Kenya - Household final consumption expenditure, etc. (% of GDP)

Household final consumption expenditure, etc. (% of GDP) in Kenya was 77.94 as of 2016. Its highest value over the past 52 years was 81.48 in 2011, while its lowest value was 55.71 in 1977.

Definition: Household final consumption expenditure (formerly private consumption) is the market value of all goods and services, including durable products (such as cars, washing machines, and home computers), purchased by households. It excludes purchases of dwellings but includes imputed rent for owner-occupied dwellings. It also includes payments and fees to governments to obtain permits and licenses. Here, household consumption expenditure includes the expenditures of nonprofit institutions serving households, even when reported separately by the country. This item also includes any statistical discrepancy in the use of resources relative to the supply of resources.

Source: World Bank national accounts data, and OECD National Accounts data files.

See also:

Year Value
1964 68.91
1965 70.06
1966 66.12
1967 66.61
1968 64.64
1969 62.75
1970 60.18
1971 64.65
1972 62.19
1973 59.01
1974 64.43
1975 68.22
1976 61.60
1977 55.71
1978 60.45
1979 68.53
1980 62.07
1981 61.86
1982 64.61
1983 62.92
1984 68.11
1985 62.06
1986 63.96
1987 62.23
1988 61.38
1989 64.17
1990 62.83
1991 63.77
1992 67.81
1993 62.96
1994 62.74
1995 69.90
1996 76.73
1997 78.01
1998 75.62
1999 75.25
2000 77.67
2001 75.32
2002 73.16
2003 71.35
2004 71.43
2005 72.43
2006 76.29
2007 74.97
2008 76.94
2009 76.25
2010 78.01
2011 81.48
2012 77.98
2013 79.04
2014 78.38
2015 75.19
2016 77.94

Limitations and Exceptions: Because policymakers have tended to focus on fostering the growth of output, and because data on production are easier to collect than data on spending, many countries generate their primary estimate of GDP using the production approach. Moreover, many countries do not estimate all the components of national expenditures but instead derive some of the main aggregates indirectly using GDP (based on the production approach) as the control total. Household final consumption expenditure is often estimated as a residual, by subtracting all other known expenditures from GDP. The resulting aggregate may incorporate fairly large discrepancies. When household consumption is calculated separately, many of the estimates are based on household surveys, which tend to be one-year studies with limited coverage. Thus the estimates quickly become outdated and must be supplemented by estimates using price- and quantity-based statistical procedures. Complicating the issue, in many developing countries the distinction between cash outlays for personal business and those for household use may be blurred. Informal economic activities pose a particular measurement problem, especially in developing countries, where much economic activity is unrecorded. A complete picture of the economy requires estimating household outputs produced for home use, sales in informal markets, barter exchanges, and illicit or deliberately unreported activities. The consistency and completeness of such estimates depend on the skill and methods of the compiling statisticians.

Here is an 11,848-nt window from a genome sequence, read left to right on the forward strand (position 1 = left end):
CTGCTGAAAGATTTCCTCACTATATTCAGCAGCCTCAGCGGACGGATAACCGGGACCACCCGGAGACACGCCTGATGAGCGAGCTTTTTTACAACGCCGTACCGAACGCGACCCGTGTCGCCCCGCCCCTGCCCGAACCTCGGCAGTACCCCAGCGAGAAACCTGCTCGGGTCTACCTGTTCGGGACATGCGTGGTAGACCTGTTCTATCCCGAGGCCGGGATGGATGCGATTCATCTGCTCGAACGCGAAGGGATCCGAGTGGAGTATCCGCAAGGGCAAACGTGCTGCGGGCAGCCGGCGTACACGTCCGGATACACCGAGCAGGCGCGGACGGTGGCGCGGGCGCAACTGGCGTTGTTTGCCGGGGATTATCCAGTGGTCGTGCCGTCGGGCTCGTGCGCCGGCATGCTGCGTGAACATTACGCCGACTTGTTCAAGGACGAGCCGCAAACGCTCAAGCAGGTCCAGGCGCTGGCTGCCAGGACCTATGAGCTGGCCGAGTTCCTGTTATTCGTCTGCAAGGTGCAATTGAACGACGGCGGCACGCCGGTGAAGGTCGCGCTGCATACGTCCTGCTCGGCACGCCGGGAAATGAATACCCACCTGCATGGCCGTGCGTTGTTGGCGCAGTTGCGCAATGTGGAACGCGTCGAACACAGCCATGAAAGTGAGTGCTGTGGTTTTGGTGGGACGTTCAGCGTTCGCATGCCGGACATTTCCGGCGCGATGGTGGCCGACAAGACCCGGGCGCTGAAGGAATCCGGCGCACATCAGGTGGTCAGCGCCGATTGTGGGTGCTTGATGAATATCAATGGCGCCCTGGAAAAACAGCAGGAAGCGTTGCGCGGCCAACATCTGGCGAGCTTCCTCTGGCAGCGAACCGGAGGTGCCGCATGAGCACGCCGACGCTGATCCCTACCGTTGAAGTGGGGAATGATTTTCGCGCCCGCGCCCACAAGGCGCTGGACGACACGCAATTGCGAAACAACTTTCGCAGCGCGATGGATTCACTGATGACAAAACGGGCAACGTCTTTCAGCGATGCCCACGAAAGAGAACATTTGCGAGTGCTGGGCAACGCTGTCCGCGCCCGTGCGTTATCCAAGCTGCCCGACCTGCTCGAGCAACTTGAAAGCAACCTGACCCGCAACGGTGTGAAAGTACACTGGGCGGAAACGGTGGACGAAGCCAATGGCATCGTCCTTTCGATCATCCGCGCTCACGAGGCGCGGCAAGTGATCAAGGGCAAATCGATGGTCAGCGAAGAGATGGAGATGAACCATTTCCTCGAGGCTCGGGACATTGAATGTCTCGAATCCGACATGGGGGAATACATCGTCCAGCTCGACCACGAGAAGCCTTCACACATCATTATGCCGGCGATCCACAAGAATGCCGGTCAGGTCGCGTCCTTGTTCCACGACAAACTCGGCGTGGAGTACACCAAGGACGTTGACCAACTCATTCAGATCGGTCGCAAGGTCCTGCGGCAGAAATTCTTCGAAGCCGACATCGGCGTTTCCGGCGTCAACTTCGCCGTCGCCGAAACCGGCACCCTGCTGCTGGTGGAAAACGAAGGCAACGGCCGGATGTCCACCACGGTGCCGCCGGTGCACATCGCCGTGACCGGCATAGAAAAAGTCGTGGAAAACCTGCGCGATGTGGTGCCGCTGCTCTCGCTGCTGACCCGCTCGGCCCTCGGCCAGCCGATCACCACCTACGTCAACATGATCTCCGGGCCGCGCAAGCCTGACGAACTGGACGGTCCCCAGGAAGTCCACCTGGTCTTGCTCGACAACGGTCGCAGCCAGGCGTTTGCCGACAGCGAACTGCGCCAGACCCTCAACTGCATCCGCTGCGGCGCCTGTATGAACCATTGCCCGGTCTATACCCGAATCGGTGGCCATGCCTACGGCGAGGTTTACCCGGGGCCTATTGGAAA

Statistical Concept and Methodology: Gross domestic product (GDP) from the expenditure side is made up of household final consumption expenditure, general government final consumption expenditure, gross capital formation (private and public investment in fixed assets, changes in inventories, and net acquisitions of valuables), and net exports (exports minus imports) of goods and services. Such expenditures are recorded in purchaser prices and include net taxes on products.

Aggregation method: Weighted average

Periodicity: Annual

Classification

Topic: Economic Policy & Debt Indicators

Sub-Topic: National accounts